With respect to abortion, the Supreme Court essentially has adopted her 'undue burden' standard for analyzing abortion restrictions. On both issues, O'Connor's views have been praised as reflecting the public's own conflicts on difficult issues.

She also has been criticized for exactly the same qualities -- pragmatism, flexibility -- that earn her praise. Her critics assert that she has failed to articulate and follow a consistent set of judicial principles.


So where does this leave us today? What do the differences between the politicians on the Warren Court and the politician on the Rehnquist Court reveal about the possible effect of a politician on whatever Court comes next?

Today, the Court generally follows the approach of reflecting the public's views on controversial issues, rather than leading the effort to resolve those issues. The Court tends to reflect the country's even split between red and blue -- siding, for example, with conservatives in holding that individuals could not sue states for violating the Age Discrimination in Employment Act and with liberals in invalidating state laws criminalizing sodomy. This is due in large part to the control effectively exercised by Justices O'Connor and Anthony Kennedy, the current swing voters.

It is not apparent that either the Court or the country needs the sort of exceptional leadership that Warren displayed as chief justice on the issue of desegregation. With all due respect to our political divisions today, the segregation at issue in Brown required the Court to speak with an overwhelming moral voice to overcome centuries of state-sanctioned racial discrimination. No such need exists with the more modest constitutional issues involving, say, the latest application of the undue burden test. Today, our issues can and are being hashed out, passionately but usually nonviolently, in legislative and executive and lower-level judicial decisions. We don't need a chief justice who has to produce unanimity to enhance the Court's moral authority, and thus we can accept a Court that picks its way along with us.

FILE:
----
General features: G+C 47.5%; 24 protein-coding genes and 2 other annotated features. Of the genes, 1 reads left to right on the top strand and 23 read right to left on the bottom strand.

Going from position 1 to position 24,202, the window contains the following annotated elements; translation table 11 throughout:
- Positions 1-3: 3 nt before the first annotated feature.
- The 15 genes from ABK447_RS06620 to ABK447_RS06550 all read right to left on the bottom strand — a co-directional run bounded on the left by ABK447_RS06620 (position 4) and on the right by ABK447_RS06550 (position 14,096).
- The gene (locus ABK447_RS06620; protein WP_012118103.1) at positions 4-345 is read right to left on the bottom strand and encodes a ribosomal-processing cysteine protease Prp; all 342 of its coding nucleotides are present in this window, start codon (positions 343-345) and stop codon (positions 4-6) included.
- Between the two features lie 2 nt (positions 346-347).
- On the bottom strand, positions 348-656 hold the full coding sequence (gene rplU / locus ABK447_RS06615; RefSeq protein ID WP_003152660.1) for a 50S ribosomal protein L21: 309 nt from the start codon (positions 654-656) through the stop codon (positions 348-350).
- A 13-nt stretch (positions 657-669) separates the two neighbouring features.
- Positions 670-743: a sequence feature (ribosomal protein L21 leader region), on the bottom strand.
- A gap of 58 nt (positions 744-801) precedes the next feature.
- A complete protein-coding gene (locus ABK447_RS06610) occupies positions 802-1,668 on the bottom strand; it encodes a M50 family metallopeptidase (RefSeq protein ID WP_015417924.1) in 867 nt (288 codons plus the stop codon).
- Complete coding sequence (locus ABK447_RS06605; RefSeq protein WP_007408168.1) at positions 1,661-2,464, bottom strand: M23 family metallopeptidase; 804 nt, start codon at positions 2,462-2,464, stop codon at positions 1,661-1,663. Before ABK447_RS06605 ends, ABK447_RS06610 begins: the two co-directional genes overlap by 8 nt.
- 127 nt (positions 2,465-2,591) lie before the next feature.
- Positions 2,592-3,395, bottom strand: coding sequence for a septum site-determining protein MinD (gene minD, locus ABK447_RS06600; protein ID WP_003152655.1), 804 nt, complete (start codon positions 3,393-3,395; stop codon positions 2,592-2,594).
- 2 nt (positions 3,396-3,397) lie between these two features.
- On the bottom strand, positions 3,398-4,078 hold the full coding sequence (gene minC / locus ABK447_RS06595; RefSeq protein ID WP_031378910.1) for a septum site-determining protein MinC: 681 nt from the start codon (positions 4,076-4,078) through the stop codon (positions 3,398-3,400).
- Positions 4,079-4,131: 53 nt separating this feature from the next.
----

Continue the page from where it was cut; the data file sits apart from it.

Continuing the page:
Finally, it is worth recalling the experience of Warren's predecessor as chief justice. In 1946, the Supreme Court was not held in high regard. This was due, in part, to a number of conflicts on the Court, including a bitter personal dispute between Justices Black and Robert Jackson. President Harry Truman hoped that Fred Vinson, an experienced politician, would be able to
promote unity on the Court.

Vinson, though regarded as a diligent public servant and a decent person, did not succeed. The Court continued to be divided on a number of controversial issues (including civil liberties and presidential power). Today, Vinson is remembered less for his service on the Court and more for what his death in 1953 allowed: the appointment of Warren as chief justice.

Earl Warren continues to cast a long shadow over the position of chief justice. Nevertheless, we currently do not need such a super chief on the job. In selecting the next chief justice, the president and the Senate should take into account more than nostalgia for Warren and the Supreme Court's unanimous decision in Brown v. Board of Education.

This article is reprinted with permission from the June 6, 2005, issue of Legal Times. C 2005 ALM Properties, Inc. Further duplication without permission is prohibited. All rights reserved.